Council’s plan to cut cat population
Owners of frisky felines in Marlborough are being given a cut price deal to help keep their amorous pets under control in a bid to curb the region’s booming cat population.
The Marlborough District Council has pledged $7500 to fund a reduced-cost cat desexing and microchipping initiative.
The bargain buy is valid for two weeks and open to owners with a community service card.
It follows a move by the council to seek more powers to help encourage responsible pet owners. Concupiscent cats can be fixed for just $50, which is about $100 below the usual cost.
The service will only be available for the first two weeks of August and spaces are limited for the procedures which will be carried out at Springlands Veterinary Centre in Blenheim.
A council spokeswoman says the initiative will be run through Animal Control, with help from SPCA Marlborough.
Marlborough Mayor John Leggett and council chief executive Mark Wheeler were among 600 council officials at a Local Government New Zealand (LGNZ) conference in Auckland last month.
Backed by council colleagues, the mayor voted in favour of a proposal by Dunedin City Council calling for LGNZ to lobby the government to implement the final version of the National Cat Management Strategy.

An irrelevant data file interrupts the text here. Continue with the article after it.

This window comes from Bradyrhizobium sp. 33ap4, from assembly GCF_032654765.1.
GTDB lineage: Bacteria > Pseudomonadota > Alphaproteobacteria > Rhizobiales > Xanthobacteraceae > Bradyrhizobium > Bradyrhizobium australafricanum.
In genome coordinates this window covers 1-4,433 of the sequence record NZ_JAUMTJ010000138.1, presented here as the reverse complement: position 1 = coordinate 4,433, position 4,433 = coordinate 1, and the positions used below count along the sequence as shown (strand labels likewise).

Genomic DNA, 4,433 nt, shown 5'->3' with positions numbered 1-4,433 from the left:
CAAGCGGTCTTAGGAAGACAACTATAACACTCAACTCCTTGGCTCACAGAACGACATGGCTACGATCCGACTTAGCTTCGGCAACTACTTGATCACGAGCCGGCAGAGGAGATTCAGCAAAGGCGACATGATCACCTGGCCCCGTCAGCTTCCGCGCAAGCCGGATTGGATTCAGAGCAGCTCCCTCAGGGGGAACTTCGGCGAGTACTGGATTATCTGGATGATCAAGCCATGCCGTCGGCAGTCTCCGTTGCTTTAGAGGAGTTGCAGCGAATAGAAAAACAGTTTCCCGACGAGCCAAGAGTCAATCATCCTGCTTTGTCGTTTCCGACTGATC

The remit passed by just 51 per cent and could see councils around the country band together to rein in roaming cats.
Council animal control subcommittee chairman Jamie Arbuckle says the issue is a ‘‘contentious one’’. ’’It is a controversial subject but no matter which side you talk to, both will agree that work needs to be done around desexing and education.
‘‘This is the one thing we can all work round, it’s not disputed by those for or against control.
‘‘Cat control is on our radar and we’re very much aware of the situation. It’s an issue we’ve already earmarked in our 10-year plan that will need more funding,’’ he says.
Councils across the country are tasked with trying to promote responsible cat ownership and reduce their environmental impact on wildlife but their powers are limited to destroying feral cats as pests.
New wildlife protection powers could include regulatory powers for cat control, including cat identification, cat desexing and responsible cat ownership.
Cat owners must hold a community services card and have photo identification to be eligible for the offer. For full terms and conditions and to see if you are eligible, please call SPCA Marlborough on 03 572 9156.
Educating cat owners about being responsible owners is part of keeping the feline population under control, says councillor Jamie Arbuckle, with his cat Bossa Nova.